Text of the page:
When I studied nuclear engineering in grad school, I thought that nuclear power was an intersection between different science and engineering disciplines–nuclear, mechanical, chemical, electrical, systems, etc.
At the time, that scope seemed plenty broad to me. Little did I realize that, over the years, I would find my work affected by international and domestic politics, the electricity market, regulation of all types, public perception of risk, and a variety of other external factors. While I can’t claim to have become an expert in all of these areas, I have tried to develop at least a rudimentary understanding, and I do try to keep up with the news.
Therefore, I was very pleased to get a message from Woody Epstein providing me with a recent article he co-authored on an analysis of active faults and nuclear power plants. Earthquakes, of course, are yet another external factor that is important to nuclear power.
Woody lives and works in Japan and has been active on a number of risk assessment issues. The paper he sent me, which is entitled Active Faults and Nuclear Power Plants, was co-authored by Neil Chapman (MCM Switzerland), Kelvin Berryman (GNS Science, New Zealand), Woody Epstein (Lloyd’s Register, Japan) and Hideki Kawamura (Obayashi Corporation, Japan). (This is a submission version of a paper for Eos Transactions, American Geophysical Union. That version indicates two additional authors, Pilar Villamor and Lloyd Cluff.)
Although the title is generic, the article primarily covers the geology and seismic vulnerability of the site of the Tsuruga Nuclear Power Plant. For me, it provided a very useful and understandable tutorial of how a major fault is analyzed to determine when it was last active and what other considerations are important. Understanding such arguments is critical to understanding the discussions now underway in Japan that underlie the decisions on whether some of the currently closed nuclear power plants will be permitted to restart.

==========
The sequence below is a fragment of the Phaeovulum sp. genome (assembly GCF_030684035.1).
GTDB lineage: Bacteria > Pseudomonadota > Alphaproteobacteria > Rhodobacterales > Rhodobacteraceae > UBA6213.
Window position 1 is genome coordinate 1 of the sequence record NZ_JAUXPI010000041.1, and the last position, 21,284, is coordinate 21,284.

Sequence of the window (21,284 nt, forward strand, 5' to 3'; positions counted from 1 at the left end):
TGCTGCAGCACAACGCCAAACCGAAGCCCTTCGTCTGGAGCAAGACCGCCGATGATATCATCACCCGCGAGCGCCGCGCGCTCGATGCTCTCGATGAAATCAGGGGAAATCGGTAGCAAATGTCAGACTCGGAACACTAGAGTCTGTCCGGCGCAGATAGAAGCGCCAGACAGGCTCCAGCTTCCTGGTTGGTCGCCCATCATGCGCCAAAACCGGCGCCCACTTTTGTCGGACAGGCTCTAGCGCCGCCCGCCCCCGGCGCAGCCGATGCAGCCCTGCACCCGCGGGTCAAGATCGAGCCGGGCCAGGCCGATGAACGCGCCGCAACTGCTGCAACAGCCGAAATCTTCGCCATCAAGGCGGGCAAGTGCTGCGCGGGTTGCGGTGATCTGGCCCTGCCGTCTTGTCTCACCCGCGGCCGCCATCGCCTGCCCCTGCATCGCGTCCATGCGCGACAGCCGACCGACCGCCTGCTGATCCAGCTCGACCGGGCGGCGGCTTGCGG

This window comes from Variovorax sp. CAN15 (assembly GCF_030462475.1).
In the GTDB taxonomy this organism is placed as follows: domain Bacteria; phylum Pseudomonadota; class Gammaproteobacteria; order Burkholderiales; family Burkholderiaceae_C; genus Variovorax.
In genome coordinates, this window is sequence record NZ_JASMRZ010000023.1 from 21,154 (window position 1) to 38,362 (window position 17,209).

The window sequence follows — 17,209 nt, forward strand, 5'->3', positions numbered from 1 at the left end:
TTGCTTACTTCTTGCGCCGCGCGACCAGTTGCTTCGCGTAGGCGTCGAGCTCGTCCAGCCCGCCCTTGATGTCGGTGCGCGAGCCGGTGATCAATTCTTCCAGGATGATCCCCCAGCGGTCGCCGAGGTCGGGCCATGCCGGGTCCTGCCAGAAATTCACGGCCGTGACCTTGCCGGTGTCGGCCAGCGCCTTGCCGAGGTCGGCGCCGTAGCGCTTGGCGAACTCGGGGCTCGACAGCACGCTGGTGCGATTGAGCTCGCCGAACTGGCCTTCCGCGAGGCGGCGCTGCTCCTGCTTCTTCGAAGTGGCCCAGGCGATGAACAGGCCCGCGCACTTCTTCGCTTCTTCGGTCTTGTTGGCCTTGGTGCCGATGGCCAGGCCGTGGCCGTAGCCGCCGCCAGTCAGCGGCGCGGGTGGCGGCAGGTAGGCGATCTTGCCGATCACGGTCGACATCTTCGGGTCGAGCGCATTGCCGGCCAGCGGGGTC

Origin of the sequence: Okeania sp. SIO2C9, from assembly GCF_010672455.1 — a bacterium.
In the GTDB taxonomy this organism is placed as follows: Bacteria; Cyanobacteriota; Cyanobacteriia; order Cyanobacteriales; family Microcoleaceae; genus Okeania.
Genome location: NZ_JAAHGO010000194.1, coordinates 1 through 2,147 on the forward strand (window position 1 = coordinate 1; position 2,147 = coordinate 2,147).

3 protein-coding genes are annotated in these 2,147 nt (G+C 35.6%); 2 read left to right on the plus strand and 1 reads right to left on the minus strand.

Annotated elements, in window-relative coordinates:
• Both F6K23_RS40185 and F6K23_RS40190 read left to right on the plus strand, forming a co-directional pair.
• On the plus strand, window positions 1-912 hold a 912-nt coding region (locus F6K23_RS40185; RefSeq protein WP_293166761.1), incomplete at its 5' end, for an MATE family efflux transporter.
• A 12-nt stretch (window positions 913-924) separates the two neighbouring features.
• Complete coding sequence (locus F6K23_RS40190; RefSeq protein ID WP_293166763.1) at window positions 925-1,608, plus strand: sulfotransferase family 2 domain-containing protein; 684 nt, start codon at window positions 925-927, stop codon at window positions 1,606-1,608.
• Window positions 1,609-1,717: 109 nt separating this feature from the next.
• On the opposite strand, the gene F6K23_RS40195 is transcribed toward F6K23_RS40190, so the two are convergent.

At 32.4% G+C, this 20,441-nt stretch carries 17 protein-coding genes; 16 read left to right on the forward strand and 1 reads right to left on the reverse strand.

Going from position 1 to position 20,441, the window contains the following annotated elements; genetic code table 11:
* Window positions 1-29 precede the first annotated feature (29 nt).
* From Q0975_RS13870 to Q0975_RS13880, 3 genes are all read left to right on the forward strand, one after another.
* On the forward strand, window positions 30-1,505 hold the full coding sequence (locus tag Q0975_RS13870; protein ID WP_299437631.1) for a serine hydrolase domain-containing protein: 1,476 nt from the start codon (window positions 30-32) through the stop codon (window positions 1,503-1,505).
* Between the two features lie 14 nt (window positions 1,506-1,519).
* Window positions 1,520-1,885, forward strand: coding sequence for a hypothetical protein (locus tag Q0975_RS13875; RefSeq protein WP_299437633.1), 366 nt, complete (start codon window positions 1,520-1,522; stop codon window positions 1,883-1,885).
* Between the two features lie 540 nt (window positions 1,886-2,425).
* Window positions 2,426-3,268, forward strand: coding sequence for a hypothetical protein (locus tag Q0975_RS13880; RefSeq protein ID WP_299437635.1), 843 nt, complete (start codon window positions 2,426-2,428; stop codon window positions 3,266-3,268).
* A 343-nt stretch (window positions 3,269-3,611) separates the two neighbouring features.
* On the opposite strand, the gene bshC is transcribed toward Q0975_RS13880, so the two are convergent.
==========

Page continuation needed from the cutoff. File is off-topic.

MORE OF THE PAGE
In the case of Tsuruga, the paper briefly walks the reader through the steps that lead to the conclusion that the Japan Atomic Power Company (JAPC) was correct when it determined that there was no evidence of movement at the site in the last 120,000-130,000 years. The paper also briefly addresses other issues, such as the presence of smaller faults. And although the authors don’t go into specific detail, they do note that the earthquake issue should not be viewed as a simple “guilty or not guilty” issue. Likewise, they point out that, where active faults are found nearby, there can be consideration of whether and how the risk can be mitigated.
Japan, of course, is not the only country that faces serious seismic concerns. Therefore, at least some of the discussion in this paper may be useful to understanding the situation elsewhere as well. Of course, we must keep in mind that different locations around the globe have very different geologic and seismic characteristics. Furthermore, the authors point out that different countries have different definitions of “active faults.” Nevertheless, for those of us who struggle to understand the basis for some of the discussion going on in Japan, this paper makes a useful start.
Thus, Woody and his colleagues have not only contributed to the analysis of the particular situation at Tsuruga, but they have produced an assessment that can help more of us become familiar with the issues involved. While one paper can’t turn a nuclear engineer into a seismologist, I certainly think it will help me understand better the reports I am hearing from Japan on their seismic assessments, as well as reports I may hear from elsewhere.